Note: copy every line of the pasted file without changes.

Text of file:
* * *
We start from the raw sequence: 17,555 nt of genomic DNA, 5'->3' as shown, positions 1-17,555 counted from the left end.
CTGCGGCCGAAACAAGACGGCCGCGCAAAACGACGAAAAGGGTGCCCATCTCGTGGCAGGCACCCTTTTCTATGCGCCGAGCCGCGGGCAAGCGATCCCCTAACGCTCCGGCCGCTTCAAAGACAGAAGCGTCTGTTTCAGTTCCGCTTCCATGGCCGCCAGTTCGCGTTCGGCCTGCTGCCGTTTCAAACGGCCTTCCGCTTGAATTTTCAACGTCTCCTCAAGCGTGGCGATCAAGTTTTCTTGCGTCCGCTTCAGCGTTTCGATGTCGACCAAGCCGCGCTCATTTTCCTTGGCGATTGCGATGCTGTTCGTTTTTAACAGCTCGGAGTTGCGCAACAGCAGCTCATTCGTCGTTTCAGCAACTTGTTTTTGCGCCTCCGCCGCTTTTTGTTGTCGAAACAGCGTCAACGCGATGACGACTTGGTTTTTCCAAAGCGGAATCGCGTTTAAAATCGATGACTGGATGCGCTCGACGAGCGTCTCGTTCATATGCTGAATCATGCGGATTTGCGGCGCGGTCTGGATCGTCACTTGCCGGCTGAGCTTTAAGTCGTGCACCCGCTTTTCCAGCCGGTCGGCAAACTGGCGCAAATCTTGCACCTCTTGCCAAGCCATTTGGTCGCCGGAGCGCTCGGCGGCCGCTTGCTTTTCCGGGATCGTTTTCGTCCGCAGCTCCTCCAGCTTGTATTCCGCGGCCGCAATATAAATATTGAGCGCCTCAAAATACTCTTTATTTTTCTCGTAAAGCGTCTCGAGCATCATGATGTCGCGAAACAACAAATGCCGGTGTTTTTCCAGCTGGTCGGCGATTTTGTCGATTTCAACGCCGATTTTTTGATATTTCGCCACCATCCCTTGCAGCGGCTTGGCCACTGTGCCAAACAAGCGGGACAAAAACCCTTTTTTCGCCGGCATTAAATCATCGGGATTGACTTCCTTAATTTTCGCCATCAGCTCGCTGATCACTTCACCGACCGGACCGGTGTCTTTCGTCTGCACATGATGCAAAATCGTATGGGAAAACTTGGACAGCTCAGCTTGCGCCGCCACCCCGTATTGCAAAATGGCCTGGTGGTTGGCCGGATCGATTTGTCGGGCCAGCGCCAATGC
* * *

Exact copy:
We start from the raw sequence: 17,555 nt of genomic DNA, 5'->3' as shown, positions 1-17,555 counted from the left end.
CTGCGGCCGAAACAAGACGGCCGCGCAAAACGACGAAAAGGGTGCCCATCTCGTGGCAGGCACCCTTTTCTATGCGCCGAGCCGCGGGCAAGCGATCCCCTAACGCTCCGGCCGCTTCAAAGACAGAAGCGTCTGTTTCAGTTCCGCTTCCATGGCCGCCAGTTCGCGTTCGGCCTGCTGCCGTTTCAAACGGCCTTCCGCTTGAATTTTCAACGTCTCCTCAAGCGTGGCGATCAAGTTTTCTTGCGTCCGCTTCAGCGTTTCGATGTCGACCAAGCCGCGCTCATTTTCCTTGGCGATTGCGATGCTGTTCGTTTTTAACAGCTCGGAGTTGCGCAACAGCAGCTCATTCGTCGTTTCAGCAACTTGTTTTTGCGCCTCCGCCGCTTTTTGTTGTCGAAACAGCGTCAACGCGATGACGACTTGGTTTTTCCAAAGCGGAATCGCGTTTAAAATCGATGACTGGATGCGCTCGACGAGCGTCTCGTTCATATGCTGAATCATGCGGATTTGCGGCGCGGTCTGGATCGTCACTTGCCGGCTGAGCTTTAAGTCGTGCACCCGCTTTTCCAGCCGGTCGGCAAACTGGCGCAAATCTTGCACCTCTTGCCAAGCCATTTGGTCGCCGGAGCGCTCGGCGGCCGCTTGCTTTTCCGGGATCGTTTTCGTCCGCAGCTCCTCCAGCTTGTATTCCGCGGCCGCAATATAAATATTGAGCGCCTCAAAATACTCTTTATTTTTCTCGTAAAGCGTCTCGAGCATCATGATGTCGCGAAACAACAAATGCCGGTGTTTTTCCAGCTGGTCGGCGATTTTGTCGATTTCAACGCCGATTTTTTGATATTTCGCCACCATCCCTTGCAGCGGCTTGGCCACTGTGCCAAACAAGCGGGACAAAAACCCTTTTTTCGCCGGCATTAAATCATCGGGATTGACTTCCTTAATTTTCGCCATCAGCTCGCTGATCACTTCACCGACCGGACCGGTGTCTTTCGTCTGCACATGATGCAAAATCGTATGGGAAAACTTGGACAGCTCAGCTTGCGCCGCCACCCCGTATTGCAAAATGGCCTGGTGGTTGGCCGGATCGATTTGTCGGGCCAGCGCCAATGC